Randall's work fits this mission and aesthetic particularly well. Take Pretty Penny, for example. While I'm always hesitant to apply labels to scripts, one could call the script grounded in realism. It could easily be done on a huge budget with multiple sets and loads of props to accurately depict the "real" world, and that may be the obvious choice. And we could have exhausted ourselves attempting to make that happen. But due to our limited budget, we chose to forgo all of those things. By committing to miming everything in the show, hopefully the audience accepted the convention from the very first scene and instead concentrated fully on these characters and their inner struggles. Suddenly Randall's characters, which are full of nuance, complex motivations, and deep-rooted issues, were a force to be reckoned with. There is literally nothing in between the audience and the psyche of these people. We watch their faces and their eyes, as there is nothing else on stage to see. Suddenly quiet moments between characters become extremely important. In fact, a scene can become ABOUT those quiet moments. And when we're forced to slow down and give over our full attention, a great actor can take us with them on their emotional journey. Randall's work is full of these tender, quiet moments, and given what we have to work with, they become the centerpiece of the production.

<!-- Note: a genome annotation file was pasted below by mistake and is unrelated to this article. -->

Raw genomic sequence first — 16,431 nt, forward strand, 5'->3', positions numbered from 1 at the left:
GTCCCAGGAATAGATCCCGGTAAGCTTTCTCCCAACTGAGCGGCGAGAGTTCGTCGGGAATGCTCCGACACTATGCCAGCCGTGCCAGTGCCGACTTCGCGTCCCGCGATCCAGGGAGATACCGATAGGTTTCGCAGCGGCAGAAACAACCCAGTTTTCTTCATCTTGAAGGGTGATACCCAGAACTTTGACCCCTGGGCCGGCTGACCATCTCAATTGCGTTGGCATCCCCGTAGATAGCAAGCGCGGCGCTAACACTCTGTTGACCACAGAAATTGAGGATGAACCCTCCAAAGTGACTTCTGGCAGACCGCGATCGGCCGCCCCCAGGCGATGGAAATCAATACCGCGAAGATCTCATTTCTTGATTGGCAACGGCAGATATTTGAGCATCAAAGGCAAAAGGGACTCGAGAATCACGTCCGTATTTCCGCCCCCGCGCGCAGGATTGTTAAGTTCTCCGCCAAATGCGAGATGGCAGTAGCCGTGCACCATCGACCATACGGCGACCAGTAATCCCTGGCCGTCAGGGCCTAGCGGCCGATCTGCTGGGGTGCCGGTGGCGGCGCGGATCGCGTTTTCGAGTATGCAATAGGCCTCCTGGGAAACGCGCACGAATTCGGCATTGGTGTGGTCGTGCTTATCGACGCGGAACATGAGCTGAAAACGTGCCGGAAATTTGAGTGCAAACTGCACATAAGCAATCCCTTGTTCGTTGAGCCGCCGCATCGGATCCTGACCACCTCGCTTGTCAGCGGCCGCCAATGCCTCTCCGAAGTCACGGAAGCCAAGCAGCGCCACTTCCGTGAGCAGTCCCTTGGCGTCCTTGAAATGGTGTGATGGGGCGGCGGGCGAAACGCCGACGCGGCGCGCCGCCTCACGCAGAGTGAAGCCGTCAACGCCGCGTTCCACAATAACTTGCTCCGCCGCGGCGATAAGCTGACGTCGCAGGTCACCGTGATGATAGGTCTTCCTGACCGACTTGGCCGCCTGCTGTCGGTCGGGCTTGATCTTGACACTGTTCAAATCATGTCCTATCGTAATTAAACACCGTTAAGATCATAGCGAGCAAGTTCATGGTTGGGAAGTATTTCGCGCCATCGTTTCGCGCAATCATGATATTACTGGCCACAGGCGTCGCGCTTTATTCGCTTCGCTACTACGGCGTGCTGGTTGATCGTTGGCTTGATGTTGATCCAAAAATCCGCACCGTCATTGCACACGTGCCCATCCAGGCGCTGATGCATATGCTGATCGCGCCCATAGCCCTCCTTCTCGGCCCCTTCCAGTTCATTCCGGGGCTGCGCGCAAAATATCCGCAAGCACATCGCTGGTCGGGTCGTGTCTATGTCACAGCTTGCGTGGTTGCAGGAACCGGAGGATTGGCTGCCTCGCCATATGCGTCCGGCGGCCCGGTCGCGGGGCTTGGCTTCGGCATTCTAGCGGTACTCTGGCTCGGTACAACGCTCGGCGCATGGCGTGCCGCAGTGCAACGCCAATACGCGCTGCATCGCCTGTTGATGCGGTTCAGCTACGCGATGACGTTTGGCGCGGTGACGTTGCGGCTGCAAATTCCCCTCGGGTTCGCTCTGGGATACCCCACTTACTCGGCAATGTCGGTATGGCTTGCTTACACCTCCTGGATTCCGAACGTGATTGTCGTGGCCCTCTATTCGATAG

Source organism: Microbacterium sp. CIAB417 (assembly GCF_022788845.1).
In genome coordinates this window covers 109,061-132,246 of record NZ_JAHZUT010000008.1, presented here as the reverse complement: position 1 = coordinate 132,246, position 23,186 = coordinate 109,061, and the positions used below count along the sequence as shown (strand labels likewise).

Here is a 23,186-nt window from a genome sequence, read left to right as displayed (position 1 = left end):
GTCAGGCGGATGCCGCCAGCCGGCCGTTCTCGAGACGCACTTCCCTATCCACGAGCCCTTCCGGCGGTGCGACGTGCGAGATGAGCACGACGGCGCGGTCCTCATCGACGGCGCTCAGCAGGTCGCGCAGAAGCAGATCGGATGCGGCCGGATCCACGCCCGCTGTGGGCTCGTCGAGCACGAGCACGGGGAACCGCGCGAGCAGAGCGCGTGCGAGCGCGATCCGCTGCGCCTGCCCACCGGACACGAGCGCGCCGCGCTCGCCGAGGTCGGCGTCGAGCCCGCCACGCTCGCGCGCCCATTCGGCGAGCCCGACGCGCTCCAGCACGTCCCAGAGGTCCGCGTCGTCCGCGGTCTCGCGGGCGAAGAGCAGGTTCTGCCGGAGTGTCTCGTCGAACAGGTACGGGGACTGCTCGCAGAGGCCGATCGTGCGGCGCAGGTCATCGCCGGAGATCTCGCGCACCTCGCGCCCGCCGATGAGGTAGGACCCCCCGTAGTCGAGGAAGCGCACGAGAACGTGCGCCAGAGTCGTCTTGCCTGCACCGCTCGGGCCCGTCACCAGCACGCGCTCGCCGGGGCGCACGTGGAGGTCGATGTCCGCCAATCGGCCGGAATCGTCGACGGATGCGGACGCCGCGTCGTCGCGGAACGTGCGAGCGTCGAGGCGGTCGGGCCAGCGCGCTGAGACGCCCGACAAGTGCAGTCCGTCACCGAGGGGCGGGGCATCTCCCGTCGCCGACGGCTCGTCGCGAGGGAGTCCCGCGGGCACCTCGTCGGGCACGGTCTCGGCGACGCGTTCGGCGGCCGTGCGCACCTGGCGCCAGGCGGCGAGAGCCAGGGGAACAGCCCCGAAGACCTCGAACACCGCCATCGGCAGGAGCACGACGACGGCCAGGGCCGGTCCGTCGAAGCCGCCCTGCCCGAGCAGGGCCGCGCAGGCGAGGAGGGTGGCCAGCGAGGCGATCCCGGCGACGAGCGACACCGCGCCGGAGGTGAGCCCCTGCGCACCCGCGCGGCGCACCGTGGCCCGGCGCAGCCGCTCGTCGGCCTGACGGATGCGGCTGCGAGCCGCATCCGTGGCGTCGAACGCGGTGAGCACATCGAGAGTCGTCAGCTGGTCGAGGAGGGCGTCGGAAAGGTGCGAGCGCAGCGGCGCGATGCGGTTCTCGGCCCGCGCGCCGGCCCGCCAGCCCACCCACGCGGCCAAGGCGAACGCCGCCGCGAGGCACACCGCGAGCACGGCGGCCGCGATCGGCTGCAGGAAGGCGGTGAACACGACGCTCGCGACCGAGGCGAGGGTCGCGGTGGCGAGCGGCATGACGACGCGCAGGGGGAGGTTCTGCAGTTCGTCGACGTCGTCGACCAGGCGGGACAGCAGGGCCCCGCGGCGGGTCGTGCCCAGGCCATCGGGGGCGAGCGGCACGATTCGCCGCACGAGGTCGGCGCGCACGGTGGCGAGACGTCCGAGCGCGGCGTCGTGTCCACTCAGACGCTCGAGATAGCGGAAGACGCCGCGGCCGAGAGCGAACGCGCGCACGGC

And from there, why a full season of his shows? It's a pretty big risk to take on someone who isn't well known to the general public.
Truth be told, it just felt right. When I saw a staged reading of Hesperia, it knocked my socks off. There was so much nuance happening just in between the lines of the script - it didn't need any bells and whistles. In fact, I can only imagine that layering in elements of that sort could only detract from what I was witnessing. I felt close to these actors, and their struggles resonated. It was powerful stuff. In an intimate space like ours and with committed, excited actors, I knew we could fully harness what I felt Randal was trying to achieve with his scripts. It just seemed right.

And as far as risk is concerned... I fully believe that if one does work they're passionate about, and does it well, the audience will eventually come. I strive to never compromise what feels right artistically for the RBP. Sure, when one considers we could be doing more established work that may draw in larger audiences, there's a risk to devoting an entire season to one local playwright. But I believe in Randall's work, and I believe that we're a worthy vehicle for his scripts. We can only hope that people catch on, and will appreciate what we're doing. I've been completely satisfied thus far, and I believe our actors and our crew feel the same.